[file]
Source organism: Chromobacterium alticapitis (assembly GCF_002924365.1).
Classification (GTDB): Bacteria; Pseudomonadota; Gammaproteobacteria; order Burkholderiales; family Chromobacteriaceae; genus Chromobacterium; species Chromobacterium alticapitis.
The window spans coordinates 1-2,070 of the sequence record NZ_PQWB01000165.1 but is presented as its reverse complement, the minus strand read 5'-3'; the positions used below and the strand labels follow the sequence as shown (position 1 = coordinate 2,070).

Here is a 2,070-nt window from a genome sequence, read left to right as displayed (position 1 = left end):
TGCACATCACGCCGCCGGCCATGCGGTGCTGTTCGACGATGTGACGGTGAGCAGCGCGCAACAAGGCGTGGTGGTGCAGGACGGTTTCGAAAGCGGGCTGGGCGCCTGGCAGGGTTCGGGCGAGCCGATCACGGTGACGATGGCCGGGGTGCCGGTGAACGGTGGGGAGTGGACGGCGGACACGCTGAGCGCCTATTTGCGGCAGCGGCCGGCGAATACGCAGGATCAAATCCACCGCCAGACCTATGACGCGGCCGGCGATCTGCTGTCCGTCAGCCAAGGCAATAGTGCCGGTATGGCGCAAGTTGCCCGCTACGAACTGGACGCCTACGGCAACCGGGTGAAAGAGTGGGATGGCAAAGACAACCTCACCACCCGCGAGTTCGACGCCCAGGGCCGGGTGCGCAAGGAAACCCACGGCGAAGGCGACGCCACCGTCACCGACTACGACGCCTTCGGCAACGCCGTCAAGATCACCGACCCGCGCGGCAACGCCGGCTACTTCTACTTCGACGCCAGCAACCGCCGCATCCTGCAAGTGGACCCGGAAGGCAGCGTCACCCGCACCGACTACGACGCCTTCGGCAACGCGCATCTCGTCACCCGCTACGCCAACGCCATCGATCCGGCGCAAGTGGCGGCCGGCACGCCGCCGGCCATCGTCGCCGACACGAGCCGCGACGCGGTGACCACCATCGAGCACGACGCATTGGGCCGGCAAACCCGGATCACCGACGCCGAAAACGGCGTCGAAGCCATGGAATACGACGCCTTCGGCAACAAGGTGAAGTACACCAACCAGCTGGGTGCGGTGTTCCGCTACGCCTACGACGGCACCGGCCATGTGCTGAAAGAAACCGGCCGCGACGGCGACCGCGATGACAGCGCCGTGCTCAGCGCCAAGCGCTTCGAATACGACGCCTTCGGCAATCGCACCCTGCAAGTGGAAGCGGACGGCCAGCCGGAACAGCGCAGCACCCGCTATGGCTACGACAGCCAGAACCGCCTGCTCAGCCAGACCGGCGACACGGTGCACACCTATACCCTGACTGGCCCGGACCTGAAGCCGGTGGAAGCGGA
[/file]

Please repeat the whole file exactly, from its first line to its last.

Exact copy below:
Source organism: Chromobacterium alticapitis (assembly GCF_002924365.1).
Classification (GTDB): Bacteria; Pseudomonadota; Gammaproteobacteria; order Burkholderiales; family Chromobacteriaceae; genus Chromobacterium; species Chromobacterium alticapitis.
The window spans coordinates 1-2,070 of the sequence record NZ_PQWB01000165.1 but is presented as its reverse complement, the minus strand read 5'-3'; the positions used below and the strand labels follow the sequence as shown (position 1 = coordinate 2,070).

Here is a 2,070-nt window from a genome sequence, read left to right as displayed (position 1 = left end):
TGCACATCACGCCGCCGGCCATGCGGTGCTGTTCGACGATGTGACGGTGAGCAGCGCGCAACAAGGCGTGGTGGTGCAGGACGGTTTCGAAAGCGGGCTGGGCGCCTGGCAGGGTTCGGGCGAGCCGATCACGGTGACGATGGCCGGGGTGCCGGTGAACGGTGGGGAGTGGACGGCGGACACGCTGAGCGCCTATTTGCGGCAGCGGCCGGCGAATACGCAGGATCAAATCCACCGCCAGACCTATGACGCGGCCGGCGATCTGCTGTCCGTCAGCCAAGGCAATAGTGCCGGTATGGCGCAAGTTGCCCGCTACGAACTGGACGCCTACGGCAACCGGGTGAAAGAGTGGGATGGCAAAGACAACCTCACCACCCGCGAGTTCGACGCCCAGGGCCGGGTGCGCAAGGAAACCCACGGCGAAGGCGACGCCACCGTCACCGACTACGACGCCTTCGGCAACGCCGTCAAGATCACCGACCCGCGCGGCAACGCCGGCTACTTCTACTTCGACGCCAGCAACCGCCGCATCCTGCAAGTGGACCCGGAAGGCAGCGTCACCCGCACCGACTACGACGCCTTCGGCAACGCGCATCTCGTCACCCGCTACGCCAACGCCATCGATCCGGCGCAAGTGGCGGCCGGCACGCCGCCGGCCATCGTCGCCGACACGAGCCGCGACGCGGTGACCACCATCGAGCACGACGCATTGGGCCGGCAAACCCGGATCACCGACGCCGAAAACGGCGTCGAAGCCATGGAATACGACGCCTTCGGCAACAAGGTGAAGTACACCAACCAGCTGGGTGCGGTGTTCCGCTACGCCTACGACGGCACCGGCCATGTGCTGAAAGAAACCGGCCGCGACGGCGACCGCGATGACAGCGCCGTGCTCAGCGCCAAGCGCTTCGAATACGACGCCTTCGGCAATCGCACCCTGCAAGTGGAAGCGGACGGCCAGCCGGAACAGCGCAGCACCCGCTATGGCTACGACAGCCAGAACCGCCTGCTCAGCCAGACCGGCGACACGGTGCACACCTATACCCTGACTGGCCCGGACCTGAAGCCGGTGGAAGCGGA